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MIT Debate Team Places Well at World Competition

BySanjay Basu
ASSOCIATE NEWS EDITOR

Continuing its tradition of success at the World Universities Debating Championship, the MIT Debate Team placed among the top teams in both the United States and the world once again this past winter.

Beating debate teams from universities including Princeton, Yale, Brown, and Stanford, the group took 6th place in the American division of the competition, the largest and most competitive tournament of its kind.

The championship, held in Manila, Phillipines, brought teams from around the globe to discuss issues ranging from international politics to ethics and art. Gary Li '00 and Amit Roy '01 represented the MIT team at the competition.

"It doesn't get any better than this," Li said. "The World Championships attract people who would normally be enemieslike India and Pakistan and lets them stand up and talk about issues peacefully. In no other competition do you have so many views from so many countries."

Many participate in competition

The World Championships attracted top teams from several Asian, European, and Arab nations. The teams engaged in Parliamentary-style debate, a form of argument between a "government" group and an "opposition" body. A different topic was designated for each round of the tournament.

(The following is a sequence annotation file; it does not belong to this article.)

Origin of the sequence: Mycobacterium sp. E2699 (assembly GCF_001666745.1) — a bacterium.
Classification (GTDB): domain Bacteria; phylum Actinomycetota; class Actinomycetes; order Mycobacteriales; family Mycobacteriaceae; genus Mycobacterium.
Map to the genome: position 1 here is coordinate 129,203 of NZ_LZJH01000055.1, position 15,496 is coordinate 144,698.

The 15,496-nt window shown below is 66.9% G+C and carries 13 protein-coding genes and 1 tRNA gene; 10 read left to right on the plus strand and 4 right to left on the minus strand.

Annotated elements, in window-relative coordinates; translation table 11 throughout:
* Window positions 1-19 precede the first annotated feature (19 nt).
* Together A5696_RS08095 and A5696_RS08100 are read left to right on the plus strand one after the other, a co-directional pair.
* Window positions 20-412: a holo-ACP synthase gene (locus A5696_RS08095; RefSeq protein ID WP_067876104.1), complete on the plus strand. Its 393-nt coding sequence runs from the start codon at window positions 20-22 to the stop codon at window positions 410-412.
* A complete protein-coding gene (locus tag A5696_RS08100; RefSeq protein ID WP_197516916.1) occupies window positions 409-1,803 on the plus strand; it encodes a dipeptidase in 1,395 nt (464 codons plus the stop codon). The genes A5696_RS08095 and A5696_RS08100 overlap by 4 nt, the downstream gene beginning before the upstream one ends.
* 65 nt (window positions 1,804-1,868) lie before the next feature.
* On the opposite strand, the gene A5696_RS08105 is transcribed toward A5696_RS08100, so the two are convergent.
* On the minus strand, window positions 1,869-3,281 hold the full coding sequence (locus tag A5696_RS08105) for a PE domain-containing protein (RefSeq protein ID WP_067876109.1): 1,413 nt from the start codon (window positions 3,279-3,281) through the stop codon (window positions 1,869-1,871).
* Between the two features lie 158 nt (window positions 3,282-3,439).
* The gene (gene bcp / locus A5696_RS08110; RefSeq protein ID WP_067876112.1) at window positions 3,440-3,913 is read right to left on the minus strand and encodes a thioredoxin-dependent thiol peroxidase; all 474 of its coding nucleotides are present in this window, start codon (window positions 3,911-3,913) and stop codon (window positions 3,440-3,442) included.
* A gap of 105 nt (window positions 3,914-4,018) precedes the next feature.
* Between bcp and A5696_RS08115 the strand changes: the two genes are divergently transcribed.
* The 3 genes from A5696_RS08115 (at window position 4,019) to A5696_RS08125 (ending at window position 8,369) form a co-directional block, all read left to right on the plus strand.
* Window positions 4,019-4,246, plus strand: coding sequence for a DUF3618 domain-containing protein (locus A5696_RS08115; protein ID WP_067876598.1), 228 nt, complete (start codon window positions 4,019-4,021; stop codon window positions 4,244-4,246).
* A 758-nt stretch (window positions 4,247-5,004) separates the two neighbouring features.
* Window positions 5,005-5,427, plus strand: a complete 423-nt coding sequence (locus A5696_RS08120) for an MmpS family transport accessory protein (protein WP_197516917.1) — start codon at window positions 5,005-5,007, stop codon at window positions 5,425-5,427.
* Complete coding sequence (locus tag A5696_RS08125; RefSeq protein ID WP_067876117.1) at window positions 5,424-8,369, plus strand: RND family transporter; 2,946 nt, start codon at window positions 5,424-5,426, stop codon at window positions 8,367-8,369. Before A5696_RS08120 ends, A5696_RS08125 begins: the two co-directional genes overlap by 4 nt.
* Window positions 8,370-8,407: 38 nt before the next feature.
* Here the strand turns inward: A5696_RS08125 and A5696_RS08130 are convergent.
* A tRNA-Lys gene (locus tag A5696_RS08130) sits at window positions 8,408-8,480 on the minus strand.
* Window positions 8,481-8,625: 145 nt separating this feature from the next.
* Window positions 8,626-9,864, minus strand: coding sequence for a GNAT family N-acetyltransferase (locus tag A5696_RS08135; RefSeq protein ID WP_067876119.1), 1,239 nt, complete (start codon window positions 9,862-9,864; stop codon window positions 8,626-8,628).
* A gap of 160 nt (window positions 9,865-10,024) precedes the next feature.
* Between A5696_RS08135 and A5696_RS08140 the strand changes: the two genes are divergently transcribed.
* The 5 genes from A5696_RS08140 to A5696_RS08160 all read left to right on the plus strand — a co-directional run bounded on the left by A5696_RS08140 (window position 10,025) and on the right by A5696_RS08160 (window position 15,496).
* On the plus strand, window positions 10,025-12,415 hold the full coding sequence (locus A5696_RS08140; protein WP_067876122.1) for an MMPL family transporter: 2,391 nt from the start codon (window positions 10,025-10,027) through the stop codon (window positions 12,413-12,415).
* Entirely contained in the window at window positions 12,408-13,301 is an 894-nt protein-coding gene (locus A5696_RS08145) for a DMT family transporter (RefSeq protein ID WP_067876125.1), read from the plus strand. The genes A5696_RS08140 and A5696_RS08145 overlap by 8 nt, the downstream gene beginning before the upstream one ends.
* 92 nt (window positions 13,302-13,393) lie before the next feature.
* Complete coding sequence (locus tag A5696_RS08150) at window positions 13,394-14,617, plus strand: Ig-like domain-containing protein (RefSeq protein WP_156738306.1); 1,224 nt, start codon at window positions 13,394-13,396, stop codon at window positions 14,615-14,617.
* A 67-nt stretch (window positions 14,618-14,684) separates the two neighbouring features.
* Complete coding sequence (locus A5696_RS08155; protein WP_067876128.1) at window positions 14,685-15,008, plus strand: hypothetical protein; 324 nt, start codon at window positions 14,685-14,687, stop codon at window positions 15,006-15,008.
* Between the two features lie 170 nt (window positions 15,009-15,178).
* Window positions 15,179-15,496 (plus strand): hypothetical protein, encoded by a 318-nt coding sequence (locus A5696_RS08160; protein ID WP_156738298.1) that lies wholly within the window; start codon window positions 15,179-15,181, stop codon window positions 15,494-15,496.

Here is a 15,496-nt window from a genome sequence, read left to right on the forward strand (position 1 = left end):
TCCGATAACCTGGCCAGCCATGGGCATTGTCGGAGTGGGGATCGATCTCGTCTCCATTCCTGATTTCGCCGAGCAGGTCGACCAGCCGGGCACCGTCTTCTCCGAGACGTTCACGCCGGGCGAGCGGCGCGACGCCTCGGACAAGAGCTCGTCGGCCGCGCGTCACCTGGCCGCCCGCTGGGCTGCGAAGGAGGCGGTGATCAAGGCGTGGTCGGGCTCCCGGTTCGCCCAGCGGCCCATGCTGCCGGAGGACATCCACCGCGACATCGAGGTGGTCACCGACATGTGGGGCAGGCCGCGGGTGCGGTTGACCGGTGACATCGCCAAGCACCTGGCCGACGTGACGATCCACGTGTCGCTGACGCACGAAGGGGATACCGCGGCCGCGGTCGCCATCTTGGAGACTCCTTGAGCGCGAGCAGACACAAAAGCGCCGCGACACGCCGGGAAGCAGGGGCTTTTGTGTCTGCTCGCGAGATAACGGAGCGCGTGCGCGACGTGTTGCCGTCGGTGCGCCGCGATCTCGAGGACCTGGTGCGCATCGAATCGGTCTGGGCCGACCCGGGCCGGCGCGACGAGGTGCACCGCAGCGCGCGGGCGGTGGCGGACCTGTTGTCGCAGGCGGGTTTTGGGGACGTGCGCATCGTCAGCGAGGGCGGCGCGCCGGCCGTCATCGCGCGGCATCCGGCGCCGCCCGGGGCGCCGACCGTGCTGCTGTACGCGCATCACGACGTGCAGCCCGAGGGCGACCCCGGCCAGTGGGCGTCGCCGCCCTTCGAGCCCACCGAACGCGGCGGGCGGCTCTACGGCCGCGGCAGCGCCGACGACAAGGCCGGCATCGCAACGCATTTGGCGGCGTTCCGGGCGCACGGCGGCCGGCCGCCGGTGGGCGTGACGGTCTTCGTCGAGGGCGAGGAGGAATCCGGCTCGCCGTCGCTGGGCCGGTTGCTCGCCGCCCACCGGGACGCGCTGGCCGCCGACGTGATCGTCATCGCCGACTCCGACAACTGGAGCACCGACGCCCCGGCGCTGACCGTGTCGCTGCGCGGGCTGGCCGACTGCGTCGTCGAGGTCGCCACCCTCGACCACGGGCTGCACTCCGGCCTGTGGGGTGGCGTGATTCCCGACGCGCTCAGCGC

"The subjects covered a range of international issues," Li said. "Some were very abstract, like the topic of whether art should be censored. Others were more political and grounded in current events one of the more interesting discussions was on the issue of whether the ASEAN should rally behind Anwar."

The debaters also delivered extemporaneous speeches about globalization and its effect on the poor, the potential for failure if Europe federalizes, and whether Israel Prime Minister Benjamin Netanyahu '76 is effectively promoting the peace process.

"It's very difficult," Li said. "You really can't prepare ahead of time, because you don't know the topics and you have to give an extemporaneous speech on them. It really requires that you know what's going on in the world and that you have a clue about what might be in the New York Times each day. But it also requires that you think quickly on your feet."

Roy agreed, "MIT teaches students a lot about analysis and performance under pressure exactly what debate is about," he said.

Continuing a tradition of success

The MIT debate team has competed at the World Debate Championships for the past four years, placing among the top schools each time. This year, the team has won tournaments at Brown, Cornell, and Wellesley.

The team was revived in 1991 after suffering nearly a decade of inactivity during the 1980s. It now includes over forty members.

"We are a relatively small team," admitted Christina Chow '01. "But this is one of our strengths. Individual members get more attention and we form much tighter bonds as a team."

Last fall, the team held an open forum for speech and debate and later sponsored an Independent Activities Period workshop on public speaking.

"I think the Debate Team has really added to the MIT community," Li said. "With the continued support of the MIT administration and community at large, we hope to continue the MIT Debate Team's record of success well into the future."